Our world is based on competition, for everything from access to natural resources and energy access. While competition is a powerful tool to maximize results, we think that cooperation is an even more powerful tool, as it offers the ability to optimize. We need to optimize the use of natural resources, to think collectively about mobility, housing, infrastructure and of course food security. Focussing solely on competition and maximization often leads to short-term and unsustainable results. Think of fishing. Today, most fishermen work in competition, and as every year fish stocks are diminishing the competition becomes ever stronger. This is creating a disastrous downwards spiral: fishermen get ever poorer, the seas ever emptier of fish, and consumers suffer from higher prices and lower availability. On the Western coast of France in 2011, quotas were agreed in cooperation with scientists, so that fish stock were able to be preserved and regenerated. Fishermen realised that it was in their own self-interest to cooperate with each other and to respect the quotas. This led to spectacular results: after decades of depletion, today stocks of fishes are rising again at an impressive rate. This is what we call optimization versus maximization, collaboration versus competition. Herein lies our best interests.
In your current role, what type of challenges do you face? How do you tackle them?
There are many challenges. First, many people fear change. When you are a pioneer, you often create new pathways that hustle routine, that breaks the “business as usual” ideas. Second, we are very careful about greenwashing strategies. Being associated with Gaïa might be perceived as a good way for “dirty” businesses to “greenify” their image. Of course, every business, even considered as “dirty” is welcome to go “back to school” and to learn from our expertise. But by no means Gaïa is a vector for advertising a business activity. We handle these challenges by sticking to our roots: we are a school entirely dedicated to social and ecological transition topics. We keep it simple!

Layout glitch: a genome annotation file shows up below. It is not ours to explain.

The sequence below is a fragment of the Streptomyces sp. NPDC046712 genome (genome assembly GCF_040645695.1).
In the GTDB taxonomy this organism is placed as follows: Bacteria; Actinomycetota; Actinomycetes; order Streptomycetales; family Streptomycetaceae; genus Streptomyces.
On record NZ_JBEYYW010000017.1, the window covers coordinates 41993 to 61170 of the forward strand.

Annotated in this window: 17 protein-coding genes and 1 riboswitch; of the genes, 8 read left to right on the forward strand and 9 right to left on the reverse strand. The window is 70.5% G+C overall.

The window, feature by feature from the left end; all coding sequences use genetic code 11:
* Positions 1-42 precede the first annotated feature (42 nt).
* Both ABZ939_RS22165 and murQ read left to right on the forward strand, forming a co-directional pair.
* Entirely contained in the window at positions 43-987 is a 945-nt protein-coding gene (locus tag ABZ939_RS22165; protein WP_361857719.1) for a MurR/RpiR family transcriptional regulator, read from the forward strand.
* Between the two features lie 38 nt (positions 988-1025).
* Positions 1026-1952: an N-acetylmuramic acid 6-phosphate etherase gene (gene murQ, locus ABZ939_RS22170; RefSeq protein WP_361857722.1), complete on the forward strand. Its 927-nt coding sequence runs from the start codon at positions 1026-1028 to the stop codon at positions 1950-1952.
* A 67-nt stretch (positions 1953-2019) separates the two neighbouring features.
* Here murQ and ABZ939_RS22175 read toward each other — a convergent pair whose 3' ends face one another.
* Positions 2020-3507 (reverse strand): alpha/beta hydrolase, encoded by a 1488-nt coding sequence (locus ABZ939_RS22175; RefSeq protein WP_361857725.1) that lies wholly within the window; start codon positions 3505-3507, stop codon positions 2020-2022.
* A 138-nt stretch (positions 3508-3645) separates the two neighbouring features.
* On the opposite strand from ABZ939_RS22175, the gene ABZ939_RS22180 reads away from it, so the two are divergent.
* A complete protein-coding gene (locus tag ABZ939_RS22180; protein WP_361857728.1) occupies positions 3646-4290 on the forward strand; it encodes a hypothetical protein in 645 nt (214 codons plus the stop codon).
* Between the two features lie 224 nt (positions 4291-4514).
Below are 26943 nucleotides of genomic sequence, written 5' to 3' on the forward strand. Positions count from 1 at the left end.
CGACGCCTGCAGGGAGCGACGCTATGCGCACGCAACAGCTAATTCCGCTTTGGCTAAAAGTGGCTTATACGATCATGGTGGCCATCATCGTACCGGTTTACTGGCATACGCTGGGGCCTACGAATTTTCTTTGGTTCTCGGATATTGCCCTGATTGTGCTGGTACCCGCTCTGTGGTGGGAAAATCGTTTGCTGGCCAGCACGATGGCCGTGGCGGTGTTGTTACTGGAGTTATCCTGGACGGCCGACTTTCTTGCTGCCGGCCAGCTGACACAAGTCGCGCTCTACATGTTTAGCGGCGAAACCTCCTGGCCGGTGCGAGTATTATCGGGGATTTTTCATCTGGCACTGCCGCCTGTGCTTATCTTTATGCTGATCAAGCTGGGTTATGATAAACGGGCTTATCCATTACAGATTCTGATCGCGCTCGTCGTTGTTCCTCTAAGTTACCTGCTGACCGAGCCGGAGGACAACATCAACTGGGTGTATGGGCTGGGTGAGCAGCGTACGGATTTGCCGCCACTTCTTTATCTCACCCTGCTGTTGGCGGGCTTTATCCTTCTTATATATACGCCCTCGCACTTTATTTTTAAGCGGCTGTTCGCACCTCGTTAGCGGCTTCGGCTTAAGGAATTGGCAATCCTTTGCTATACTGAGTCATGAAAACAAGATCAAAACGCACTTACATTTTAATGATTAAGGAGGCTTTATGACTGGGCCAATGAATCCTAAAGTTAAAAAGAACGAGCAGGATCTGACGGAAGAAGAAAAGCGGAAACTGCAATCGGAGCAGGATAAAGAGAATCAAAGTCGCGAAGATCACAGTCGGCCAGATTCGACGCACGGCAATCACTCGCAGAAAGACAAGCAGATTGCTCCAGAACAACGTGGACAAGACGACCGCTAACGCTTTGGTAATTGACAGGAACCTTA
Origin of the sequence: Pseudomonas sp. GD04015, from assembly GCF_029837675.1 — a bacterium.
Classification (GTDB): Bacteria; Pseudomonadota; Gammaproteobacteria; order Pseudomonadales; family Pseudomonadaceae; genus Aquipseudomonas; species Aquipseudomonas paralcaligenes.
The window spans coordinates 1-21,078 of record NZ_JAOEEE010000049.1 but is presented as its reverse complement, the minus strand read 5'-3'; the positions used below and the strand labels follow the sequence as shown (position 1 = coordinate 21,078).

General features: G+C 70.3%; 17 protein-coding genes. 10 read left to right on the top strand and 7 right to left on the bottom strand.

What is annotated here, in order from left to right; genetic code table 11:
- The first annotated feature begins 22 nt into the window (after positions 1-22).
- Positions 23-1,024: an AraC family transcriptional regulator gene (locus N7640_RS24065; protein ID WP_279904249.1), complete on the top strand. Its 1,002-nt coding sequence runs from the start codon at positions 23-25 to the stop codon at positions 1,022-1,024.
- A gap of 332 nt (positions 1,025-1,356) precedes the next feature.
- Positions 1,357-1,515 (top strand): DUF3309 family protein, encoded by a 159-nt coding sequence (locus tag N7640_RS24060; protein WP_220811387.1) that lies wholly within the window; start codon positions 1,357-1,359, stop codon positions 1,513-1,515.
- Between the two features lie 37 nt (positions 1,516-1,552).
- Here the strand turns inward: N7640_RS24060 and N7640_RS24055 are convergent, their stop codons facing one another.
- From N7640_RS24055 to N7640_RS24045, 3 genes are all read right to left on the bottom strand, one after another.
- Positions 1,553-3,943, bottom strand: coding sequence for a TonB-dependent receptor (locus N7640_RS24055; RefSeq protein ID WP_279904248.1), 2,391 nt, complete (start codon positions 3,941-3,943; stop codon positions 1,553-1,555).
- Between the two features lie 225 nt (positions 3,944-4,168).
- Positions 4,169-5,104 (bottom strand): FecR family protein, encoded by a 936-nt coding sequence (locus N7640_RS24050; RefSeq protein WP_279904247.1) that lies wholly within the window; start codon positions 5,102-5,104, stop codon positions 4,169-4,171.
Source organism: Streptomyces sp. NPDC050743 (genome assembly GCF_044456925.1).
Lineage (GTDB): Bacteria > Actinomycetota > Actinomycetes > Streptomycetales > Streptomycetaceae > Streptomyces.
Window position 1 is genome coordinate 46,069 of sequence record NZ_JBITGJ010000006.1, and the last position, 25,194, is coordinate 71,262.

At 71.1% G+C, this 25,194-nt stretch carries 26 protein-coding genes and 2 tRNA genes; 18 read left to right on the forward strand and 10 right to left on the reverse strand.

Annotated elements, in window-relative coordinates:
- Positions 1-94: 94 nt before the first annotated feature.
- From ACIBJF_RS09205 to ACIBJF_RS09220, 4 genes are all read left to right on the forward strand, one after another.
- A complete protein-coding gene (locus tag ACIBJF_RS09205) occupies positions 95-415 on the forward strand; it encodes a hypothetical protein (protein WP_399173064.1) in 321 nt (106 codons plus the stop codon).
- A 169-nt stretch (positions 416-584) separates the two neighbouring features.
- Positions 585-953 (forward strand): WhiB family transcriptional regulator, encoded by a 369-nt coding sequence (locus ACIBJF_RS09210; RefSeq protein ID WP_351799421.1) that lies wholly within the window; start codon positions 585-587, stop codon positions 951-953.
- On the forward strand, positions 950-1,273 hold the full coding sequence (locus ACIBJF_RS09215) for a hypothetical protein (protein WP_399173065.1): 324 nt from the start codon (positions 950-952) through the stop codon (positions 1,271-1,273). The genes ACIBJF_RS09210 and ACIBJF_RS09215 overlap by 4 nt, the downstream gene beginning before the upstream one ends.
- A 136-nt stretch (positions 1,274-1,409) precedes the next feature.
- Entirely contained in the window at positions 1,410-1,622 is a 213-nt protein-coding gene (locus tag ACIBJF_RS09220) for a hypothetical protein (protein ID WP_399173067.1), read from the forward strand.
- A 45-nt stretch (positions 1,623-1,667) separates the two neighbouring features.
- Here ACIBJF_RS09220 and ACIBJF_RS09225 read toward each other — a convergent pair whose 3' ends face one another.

What are your current research interests? Please shed light on the topic.
We are gathering a team of academics and field-oriented researchers from different institutions and backgrounds. We collect data worldwide to answer the following question: What are the ingredients or conditions that would allow for a sea-change in attitudes that would lead to a virtuous circle? We have started by interviewing people who are recognized for their positive impact on society in many countries and in collaboration with different institutions. We expect to have the first results in 2023.
As the Head of Gaïa, what is your vision for the school for the next 5 years?
Within 5 years, ecological and social topics will be at the heart of all the leading business in the world, and we anticipate by then we will have ex-students becoming leaders in transitions.
I see Gaïa as very influential school – not because it is big, but because it is widely connected to other institutions, and well respected for its expertise. We will have programs dedicated to transition in every sector: industry, services, mobility, agriculture, urbanization and so on. There is a place for ecological and social transitions in every space of our modern societies. Let’s get on with it!